We eat a lot of rice in our family. It’s an easy grain to cook, pairs well with a variety of dishes, and crowd pleaser–even for my two picky kids!
I typically pair rice with a protein (meat, chicken, or pork) and a vegetable (fermented cabbage, salad, zucchini, or even sliced tomatoes).
What is turmeric?
Turmeric is in the same family as ginger. It is a rhizome (like a root).
You can find it at some grocery stores in its raw form but I’ve always been able to find it in a powdered form.
It is bright yellow so it’s a great way to add color and depth to any food (I coat my roasted sweet potatoes it in with olive oil and thyme and always add a few shakes to my chicken noodle soup, giving it a beautiful yellow color).
It will stain your fingernails and cuticles for about a day or so, so be careful if that is something that will bother you.
Turmeric is very flavorsome but it is not spicy, making it ideal for dinner guests and kids.
It has an earthy taste, with a slight bitterness if you use too much. It is also musky and peppery.
When used with rice, it gives it a lovely, savory flavor.
There are some health benefits to turmeric such as improve your cardiovascular health.
It is high in antioxidants which can help to prevent cancer and Alzheimer’s disease.
It has anti-inflammatory properties which make it good for your gut and can ease the symptoms of arthritis.
It has also been thought to assist with depression.
Stovetop Turmeric Whole Grain Rice
- 1 cup Whole grain jasmine rice (can be brown, red, purple, or black varieties)e
- 1 tbsp Butter
- 1 tbsp Olive oil (ideally extra virgin)
- 1/4 cup Diced onion
- 4 cloves Garlic
- 1 1/2 cup Chicken broth (ideally bone broth)
- 1 Bay leaf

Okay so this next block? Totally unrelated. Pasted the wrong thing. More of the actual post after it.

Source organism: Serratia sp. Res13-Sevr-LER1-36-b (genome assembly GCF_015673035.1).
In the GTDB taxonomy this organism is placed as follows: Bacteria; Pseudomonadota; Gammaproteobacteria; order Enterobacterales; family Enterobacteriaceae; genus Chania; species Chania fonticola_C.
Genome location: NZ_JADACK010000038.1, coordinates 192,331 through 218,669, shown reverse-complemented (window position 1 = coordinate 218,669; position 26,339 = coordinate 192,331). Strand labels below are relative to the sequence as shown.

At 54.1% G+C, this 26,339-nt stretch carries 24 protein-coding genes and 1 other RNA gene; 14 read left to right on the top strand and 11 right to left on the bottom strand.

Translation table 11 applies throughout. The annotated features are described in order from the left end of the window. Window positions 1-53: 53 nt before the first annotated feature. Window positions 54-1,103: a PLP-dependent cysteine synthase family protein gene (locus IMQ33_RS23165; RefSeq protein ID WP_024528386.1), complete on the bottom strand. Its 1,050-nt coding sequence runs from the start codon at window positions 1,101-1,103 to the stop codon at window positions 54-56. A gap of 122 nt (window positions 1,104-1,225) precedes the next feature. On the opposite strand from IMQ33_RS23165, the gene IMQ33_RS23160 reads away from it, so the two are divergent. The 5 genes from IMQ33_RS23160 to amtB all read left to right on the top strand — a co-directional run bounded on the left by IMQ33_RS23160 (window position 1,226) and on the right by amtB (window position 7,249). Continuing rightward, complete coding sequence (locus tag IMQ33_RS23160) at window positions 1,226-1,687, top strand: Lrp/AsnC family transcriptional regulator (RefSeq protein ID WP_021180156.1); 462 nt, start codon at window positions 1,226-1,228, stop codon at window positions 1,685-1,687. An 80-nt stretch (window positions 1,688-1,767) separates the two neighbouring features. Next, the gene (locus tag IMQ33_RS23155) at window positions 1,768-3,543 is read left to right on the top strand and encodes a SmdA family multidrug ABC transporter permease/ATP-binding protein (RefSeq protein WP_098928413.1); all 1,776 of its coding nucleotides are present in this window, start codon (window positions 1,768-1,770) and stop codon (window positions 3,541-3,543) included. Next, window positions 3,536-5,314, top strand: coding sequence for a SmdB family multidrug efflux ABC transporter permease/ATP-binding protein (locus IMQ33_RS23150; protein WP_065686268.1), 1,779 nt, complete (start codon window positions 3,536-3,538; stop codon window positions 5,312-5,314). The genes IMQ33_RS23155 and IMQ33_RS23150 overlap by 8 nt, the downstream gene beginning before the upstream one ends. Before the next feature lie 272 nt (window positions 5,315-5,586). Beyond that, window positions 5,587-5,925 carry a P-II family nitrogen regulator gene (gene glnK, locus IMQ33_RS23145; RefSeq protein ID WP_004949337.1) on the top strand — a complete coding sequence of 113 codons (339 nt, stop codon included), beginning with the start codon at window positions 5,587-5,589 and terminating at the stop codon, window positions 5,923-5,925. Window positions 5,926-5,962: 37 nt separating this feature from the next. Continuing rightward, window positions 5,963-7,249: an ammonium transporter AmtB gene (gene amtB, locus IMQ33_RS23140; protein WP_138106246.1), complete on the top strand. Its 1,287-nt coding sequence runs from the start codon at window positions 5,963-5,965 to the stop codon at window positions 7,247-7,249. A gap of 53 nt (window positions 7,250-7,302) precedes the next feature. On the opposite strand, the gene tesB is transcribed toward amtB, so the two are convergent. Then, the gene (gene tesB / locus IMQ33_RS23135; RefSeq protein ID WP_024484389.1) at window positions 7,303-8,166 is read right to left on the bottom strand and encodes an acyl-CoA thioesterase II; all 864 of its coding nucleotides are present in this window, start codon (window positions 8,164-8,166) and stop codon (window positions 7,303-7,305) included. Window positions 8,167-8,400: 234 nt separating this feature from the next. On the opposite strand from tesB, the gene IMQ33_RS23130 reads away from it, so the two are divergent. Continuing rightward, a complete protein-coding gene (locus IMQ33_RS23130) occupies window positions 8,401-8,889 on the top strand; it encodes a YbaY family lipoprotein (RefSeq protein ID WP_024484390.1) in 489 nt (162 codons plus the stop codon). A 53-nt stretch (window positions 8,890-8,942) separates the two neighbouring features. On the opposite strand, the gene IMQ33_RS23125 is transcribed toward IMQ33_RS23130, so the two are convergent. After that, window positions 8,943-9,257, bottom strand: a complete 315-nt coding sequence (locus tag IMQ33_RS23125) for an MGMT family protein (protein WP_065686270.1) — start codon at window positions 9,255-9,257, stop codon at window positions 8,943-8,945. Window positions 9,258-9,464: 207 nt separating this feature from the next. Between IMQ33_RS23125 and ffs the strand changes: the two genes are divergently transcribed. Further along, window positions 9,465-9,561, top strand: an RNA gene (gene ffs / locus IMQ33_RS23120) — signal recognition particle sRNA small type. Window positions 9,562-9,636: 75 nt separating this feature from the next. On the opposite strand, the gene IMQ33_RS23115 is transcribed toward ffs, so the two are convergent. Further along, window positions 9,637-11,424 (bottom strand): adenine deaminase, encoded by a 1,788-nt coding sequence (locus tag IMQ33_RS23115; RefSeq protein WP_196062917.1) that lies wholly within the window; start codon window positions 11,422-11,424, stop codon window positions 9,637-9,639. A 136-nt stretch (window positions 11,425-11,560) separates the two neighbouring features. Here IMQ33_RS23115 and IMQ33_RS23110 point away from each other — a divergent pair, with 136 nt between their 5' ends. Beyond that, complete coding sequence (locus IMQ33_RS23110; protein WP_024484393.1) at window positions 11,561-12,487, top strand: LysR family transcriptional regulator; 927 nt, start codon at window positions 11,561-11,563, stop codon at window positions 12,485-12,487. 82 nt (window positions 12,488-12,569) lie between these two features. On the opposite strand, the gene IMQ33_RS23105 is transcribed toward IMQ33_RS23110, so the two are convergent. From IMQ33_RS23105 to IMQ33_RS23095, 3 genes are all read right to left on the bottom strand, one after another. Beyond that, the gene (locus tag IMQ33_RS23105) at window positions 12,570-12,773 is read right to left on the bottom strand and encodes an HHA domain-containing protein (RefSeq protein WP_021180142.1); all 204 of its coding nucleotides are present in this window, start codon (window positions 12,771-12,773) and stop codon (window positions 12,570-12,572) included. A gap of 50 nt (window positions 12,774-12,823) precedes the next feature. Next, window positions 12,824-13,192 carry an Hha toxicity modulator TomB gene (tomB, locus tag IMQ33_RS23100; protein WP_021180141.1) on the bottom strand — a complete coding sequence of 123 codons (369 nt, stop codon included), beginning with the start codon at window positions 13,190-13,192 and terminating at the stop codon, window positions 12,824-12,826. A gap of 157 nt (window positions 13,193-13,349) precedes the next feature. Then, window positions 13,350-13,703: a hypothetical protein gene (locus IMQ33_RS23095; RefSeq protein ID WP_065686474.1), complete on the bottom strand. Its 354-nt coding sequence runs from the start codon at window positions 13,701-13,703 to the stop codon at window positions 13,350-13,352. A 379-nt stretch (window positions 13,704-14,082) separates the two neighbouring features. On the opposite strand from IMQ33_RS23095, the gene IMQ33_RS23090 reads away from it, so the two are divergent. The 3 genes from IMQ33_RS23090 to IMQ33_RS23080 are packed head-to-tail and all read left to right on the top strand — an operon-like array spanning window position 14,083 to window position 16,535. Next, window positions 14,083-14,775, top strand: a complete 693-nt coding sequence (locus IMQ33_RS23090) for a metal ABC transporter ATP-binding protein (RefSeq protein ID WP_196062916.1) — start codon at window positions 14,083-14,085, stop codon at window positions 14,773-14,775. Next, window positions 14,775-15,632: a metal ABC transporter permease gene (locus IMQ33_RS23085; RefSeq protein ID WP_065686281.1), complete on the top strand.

- 1 1/2 tsp Ground turmeric
- Salt and pepper to taste
- Rinse the rice to get rid of the starchy coating on the rice, as well to reduce the levels of arsenic on your rice. (For many reasons, rice may accumulate a significant amount of inorganic arsenic but rinsing it can remove most.)Rinsing also prevents rice being too sticky, which is not the right kind of consistency you want for turmeric rice. You can use a sieve (or just a regular bowl!) to rinse the rice in running water until the water coming out of the bottom of the rice runs clear.
- Heat the butter and olive oil in a saucepan big enough to hold all the rice over a medium heat until it is melted, then add the onions and garlic. Sauté them until they are nice and soft, about five minutes.
- Add the uncooked rice into the saucepan. Stir the rice to combine it with the onions and the garlic, then add in the turmeric and stir again. Keep the rice moving so it doesn’t stick to the saucepan.
- Add the chicken broth to the saucepan along with a bay leaf.
- Once the broth has been added to the saucepan, turn up the heat and bring it to the boil. Reduce the heat to a steady simmer and let the rice cook for 15 to 20 minutes. The liquid should all be absorbed and the rice should be tender. Keep an eye on the saucepan as the rice could start to stick once the liquid disappears, but avoid stirring the rice until it's ready.
- Remove from the heat and let it stand for 5 minutes. Remove the bay leaf and fluff with a fork. Serve.
The vibrant color of turmeric rice does make it look very appetizing in a bowl on the table, especially with a parsley garnish as the green contrasts the yellow.